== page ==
Some great features returning on the Brute Force 750 are the variable differential control, which is located on the left side of the handle bars. This little lever lets the rider control how much front differential lock they need for any specific trail obstacle. The lever is simply pulled in and the more it is compressed the more front diff lock you will have. This is good for really tough, rocky terrain or steep hill climbs.
We have talked a lot about speed, and with the invention of go-fast ATVs there has also been strides made in the stopping department as well. The front brakes on the Kawasaki Brute Force are dual-piston calipers with the rear being sealed in the differential itself. The rear multi-disc brake assembly is simply amazing, as it is sealed in the differential, bathed in the diff oil, and has wear resistance that has been claimed to last the life of the ATV if properly maintained. The great thing about this brake setup is that it is not affected by outside trail conditions. If the front brakes are not sealed and get wet they can slip for just a second, but the rear brakes on the Brute Force 750 will always be there when you need them!
The ride is what itís all about at the end of the day, and we had our turn to really tweak up the Kawasaki Brute Force 750 4X4i EPS just to see if the hype was justified. The rugged terrain in the Timber Mountain OHV ride area took us higher and higher until we could almost see heaven. The Brute Force has a very comfortable saddle, and even though I ride standing most of the time it was like a really nice recliner each time I did sit down. Every control was just within reach, and for my riding style it fit perfectly. The independent suspension both front and rear helped soak up the harshest areas on the trail while keeping the quad stable, and even with the changes to the springs on the suspension the machine still rode very well.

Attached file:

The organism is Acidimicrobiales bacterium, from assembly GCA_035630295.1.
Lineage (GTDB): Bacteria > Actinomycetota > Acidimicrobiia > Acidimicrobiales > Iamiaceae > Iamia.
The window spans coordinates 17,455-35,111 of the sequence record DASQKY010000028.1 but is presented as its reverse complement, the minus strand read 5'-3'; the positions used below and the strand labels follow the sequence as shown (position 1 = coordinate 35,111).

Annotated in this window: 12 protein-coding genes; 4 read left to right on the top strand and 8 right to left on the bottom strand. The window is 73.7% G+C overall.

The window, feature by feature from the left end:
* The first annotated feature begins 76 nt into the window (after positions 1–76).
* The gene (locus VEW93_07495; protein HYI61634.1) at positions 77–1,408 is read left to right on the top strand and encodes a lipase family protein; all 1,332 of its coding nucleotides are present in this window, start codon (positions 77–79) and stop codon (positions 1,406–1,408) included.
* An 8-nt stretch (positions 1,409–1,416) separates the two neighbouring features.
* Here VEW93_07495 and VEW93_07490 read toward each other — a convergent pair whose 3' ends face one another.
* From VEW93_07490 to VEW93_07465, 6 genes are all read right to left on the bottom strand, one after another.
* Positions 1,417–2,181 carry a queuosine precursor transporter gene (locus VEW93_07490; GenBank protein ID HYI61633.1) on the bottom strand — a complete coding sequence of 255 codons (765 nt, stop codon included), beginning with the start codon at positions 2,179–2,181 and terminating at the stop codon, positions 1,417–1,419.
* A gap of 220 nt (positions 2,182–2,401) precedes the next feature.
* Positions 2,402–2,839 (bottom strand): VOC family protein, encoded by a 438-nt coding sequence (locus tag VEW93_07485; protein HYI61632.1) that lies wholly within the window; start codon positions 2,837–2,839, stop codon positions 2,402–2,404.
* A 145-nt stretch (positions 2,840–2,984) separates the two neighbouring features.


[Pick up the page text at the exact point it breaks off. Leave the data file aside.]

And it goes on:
There is the need for a tougher tire if you plan to do a lot of trail riding, as the stockers are only 2-ply tires. It has been my experience that the 6-ply tire would be better for really rocky terrain and an aggressive riding style. The power steering assist IMO could use a bit more help in the stopped to 5 mph area, as it was still just a bit stiff compared to its competition. The power in this machine is incredible and with only the snap of the throttle the front end gets light. I had no trouble launching the front wheels as I encountered the rocks and downed trees.
Click here for more 2012 Brute Force specs.
Overall the machine is pretty much ready to go for trail riding and needs little to nothing in terms of upgrades. This machine is great for a full day of riding, and it leaves you dreaming of the next ride. Youíll have to experience it for yourself to understand, so what are you waiting for?